Wednesday, April 15, 2015

I Hope They Didn't Pay Too Much

This is one of those studies you come across where you say, "I hope they didn't pay too much for that one".  You know, seems every week there's some news story about a study on something that everybody with a pulse and two brain cells ought to know.  In this case, maybe not that generally known, but I'm sure everyone in the industry knows it.  There is no widespread discrimination against women in STEM career fields. 
A new study by two Cornell professors suggests faculty in several different STEM fields actually favor women by a more than 2-to-1 margin over identically-qualified men.
As the Daily Caller article (first link) says, that women are discriminated against is doctrine to the left.  The two researchers approached this study by creating a group of resumes and randomly assigning male or female identities to the resumes, so that each resume was assigned to both males and females.  They then mailed out these as fictional job-seekers in four fields: Biology, economics, psychology and engineering.  They sent slates of job candidates to more than 800 faculty members at 371 colleges in all 50 states, asking them to rank them in order of hiring preference.
We ran five national experiments with these otherwise-identical female and male candidates, systematically varying their personal attributes and lifestyles in a counterbalanced design. Every time we sent a given slate of candidates to a male faculty member, we sent the same slate with sexes reversed to another male faculty member, as well as sending both slates to two female faculty members. Then we compared the faculty members' rankings to see how hirable each candidate was, overall.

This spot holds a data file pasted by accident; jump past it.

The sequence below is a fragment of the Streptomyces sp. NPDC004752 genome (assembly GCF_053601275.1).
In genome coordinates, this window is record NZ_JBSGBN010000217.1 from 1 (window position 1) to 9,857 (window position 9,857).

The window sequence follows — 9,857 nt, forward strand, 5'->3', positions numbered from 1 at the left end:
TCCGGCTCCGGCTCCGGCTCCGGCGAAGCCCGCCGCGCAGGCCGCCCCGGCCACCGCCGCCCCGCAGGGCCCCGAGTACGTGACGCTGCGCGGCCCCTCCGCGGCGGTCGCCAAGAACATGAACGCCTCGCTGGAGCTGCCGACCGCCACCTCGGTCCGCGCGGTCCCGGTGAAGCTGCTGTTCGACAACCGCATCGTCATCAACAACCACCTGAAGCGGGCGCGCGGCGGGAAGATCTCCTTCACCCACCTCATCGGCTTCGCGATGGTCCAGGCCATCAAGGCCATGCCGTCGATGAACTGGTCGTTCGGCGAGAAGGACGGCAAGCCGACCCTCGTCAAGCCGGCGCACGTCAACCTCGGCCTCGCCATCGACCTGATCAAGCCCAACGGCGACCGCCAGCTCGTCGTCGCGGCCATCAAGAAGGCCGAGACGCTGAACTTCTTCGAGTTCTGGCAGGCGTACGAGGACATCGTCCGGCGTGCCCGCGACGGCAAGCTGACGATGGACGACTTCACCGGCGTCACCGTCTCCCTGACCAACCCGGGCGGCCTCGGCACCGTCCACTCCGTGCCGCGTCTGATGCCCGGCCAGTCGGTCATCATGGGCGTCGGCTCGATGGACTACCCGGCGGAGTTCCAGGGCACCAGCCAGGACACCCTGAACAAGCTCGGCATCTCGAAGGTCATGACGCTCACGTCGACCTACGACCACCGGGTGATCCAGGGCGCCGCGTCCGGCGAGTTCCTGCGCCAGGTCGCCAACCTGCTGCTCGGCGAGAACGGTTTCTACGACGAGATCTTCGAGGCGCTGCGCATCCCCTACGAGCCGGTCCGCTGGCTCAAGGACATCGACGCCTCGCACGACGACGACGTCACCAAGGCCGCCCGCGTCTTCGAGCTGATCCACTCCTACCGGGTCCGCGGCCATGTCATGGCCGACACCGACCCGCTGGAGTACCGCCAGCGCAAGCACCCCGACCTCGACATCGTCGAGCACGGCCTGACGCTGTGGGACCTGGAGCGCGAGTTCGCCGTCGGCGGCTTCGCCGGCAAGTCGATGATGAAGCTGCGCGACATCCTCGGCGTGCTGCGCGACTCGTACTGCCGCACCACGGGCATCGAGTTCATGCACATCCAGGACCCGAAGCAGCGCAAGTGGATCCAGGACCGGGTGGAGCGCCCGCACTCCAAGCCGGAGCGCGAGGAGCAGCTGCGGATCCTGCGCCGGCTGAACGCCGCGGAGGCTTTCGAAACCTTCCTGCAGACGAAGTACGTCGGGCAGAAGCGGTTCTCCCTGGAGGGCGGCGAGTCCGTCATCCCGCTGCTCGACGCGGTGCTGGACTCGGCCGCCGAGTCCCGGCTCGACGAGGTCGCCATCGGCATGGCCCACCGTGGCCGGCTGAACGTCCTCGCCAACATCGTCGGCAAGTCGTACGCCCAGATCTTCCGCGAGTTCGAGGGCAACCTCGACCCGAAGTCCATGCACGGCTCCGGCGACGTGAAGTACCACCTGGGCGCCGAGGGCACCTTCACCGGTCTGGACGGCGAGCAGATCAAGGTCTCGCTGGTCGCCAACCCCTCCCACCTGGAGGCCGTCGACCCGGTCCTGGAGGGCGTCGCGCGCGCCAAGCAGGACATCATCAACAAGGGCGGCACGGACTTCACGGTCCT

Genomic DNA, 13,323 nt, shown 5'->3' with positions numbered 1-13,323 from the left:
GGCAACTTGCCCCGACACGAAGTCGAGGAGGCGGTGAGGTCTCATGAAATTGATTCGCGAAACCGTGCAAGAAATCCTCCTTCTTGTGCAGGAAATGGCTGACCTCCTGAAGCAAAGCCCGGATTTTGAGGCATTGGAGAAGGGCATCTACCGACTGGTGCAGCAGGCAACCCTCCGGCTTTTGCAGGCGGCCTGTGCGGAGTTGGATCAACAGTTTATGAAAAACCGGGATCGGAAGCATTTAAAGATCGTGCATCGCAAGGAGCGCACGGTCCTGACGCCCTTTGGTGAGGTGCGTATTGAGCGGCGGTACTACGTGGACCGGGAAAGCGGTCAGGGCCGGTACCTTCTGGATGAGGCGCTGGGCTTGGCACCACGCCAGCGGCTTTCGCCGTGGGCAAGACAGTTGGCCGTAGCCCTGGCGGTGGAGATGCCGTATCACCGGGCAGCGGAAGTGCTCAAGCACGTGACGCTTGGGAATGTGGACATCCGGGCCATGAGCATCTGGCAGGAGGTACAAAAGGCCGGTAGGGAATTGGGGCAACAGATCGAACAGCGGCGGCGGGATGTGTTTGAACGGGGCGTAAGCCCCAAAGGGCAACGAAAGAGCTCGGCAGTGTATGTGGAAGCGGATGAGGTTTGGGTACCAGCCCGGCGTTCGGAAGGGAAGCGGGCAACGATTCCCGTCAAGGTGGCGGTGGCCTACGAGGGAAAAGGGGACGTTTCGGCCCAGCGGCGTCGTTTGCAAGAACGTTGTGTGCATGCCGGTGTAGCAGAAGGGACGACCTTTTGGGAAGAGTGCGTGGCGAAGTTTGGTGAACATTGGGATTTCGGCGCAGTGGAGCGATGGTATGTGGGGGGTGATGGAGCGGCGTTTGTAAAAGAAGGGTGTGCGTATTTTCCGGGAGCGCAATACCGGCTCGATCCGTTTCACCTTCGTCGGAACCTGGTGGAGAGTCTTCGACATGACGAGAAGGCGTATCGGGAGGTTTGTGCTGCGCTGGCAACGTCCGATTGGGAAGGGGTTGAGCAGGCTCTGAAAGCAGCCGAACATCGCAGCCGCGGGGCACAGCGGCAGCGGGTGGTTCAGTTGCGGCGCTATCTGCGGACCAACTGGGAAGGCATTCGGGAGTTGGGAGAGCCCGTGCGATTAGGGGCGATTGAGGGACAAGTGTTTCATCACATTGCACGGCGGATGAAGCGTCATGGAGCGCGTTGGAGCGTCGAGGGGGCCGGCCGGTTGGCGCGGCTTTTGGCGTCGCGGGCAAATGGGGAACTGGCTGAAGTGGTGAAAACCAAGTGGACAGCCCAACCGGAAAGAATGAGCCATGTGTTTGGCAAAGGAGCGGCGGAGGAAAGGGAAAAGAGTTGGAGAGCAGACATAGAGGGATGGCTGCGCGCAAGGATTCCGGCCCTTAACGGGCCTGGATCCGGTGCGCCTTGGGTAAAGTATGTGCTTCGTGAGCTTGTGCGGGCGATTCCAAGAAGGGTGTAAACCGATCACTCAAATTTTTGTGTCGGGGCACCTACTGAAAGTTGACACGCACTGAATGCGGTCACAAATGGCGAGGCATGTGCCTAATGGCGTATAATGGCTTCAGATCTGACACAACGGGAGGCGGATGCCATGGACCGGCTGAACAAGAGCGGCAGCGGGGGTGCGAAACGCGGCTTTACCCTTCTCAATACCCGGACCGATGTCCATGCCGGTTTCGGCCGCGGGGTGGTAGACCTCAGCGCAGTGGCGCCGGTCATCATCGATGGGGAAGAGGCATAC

What we found shocked us. Women had an overall 2-to-1 advantage in being ranked first for the job in all fields studied....In some conditions, women's advantage reached 4-to-1.
While this was specifically aimed at college professorships, it applies everywhere I know of.  Maybe it's only in companies that have some government contract hiring, but every Technology company I know wants the diversity points so badly they would hire a woman over a marginally more qualified man any day of the week.  I get both Electrical and Mechanical engineering news magazines and the annual salary surveys in both fields have said for years that when adjusted for age and experience, there is no wage gap between men and women.  In general, when pay rates are looked at in any field, this is the case.  The old sound bite about women earning 77 cents for ever dollar a man earns is based on studies that didn't compare men and women doing the same jobs with the same experience.  They end up comparing completely unequal jobs, like entry level day care workers vs. entry level oil field workers; of course the pay rates aren't the same. 


And just as a point of interest, while electrical engineering has quite a lot of women in it, the percentage of circuit designers who are women is extremely small (in my observation, of course).   And I've met only three women in my specialty (RF design) over the last 35 years.  I currently don't work with any women who are circuit designers at all. 


  1. Women are too smart to become circuit designers. I studied that when I was a Computer Engineering major, and found it headache-inducing. I have some IC Op Amps I created still laying around in a beer stein somewhere here. Never did it again.

  2. As Barbie says: "math is hard".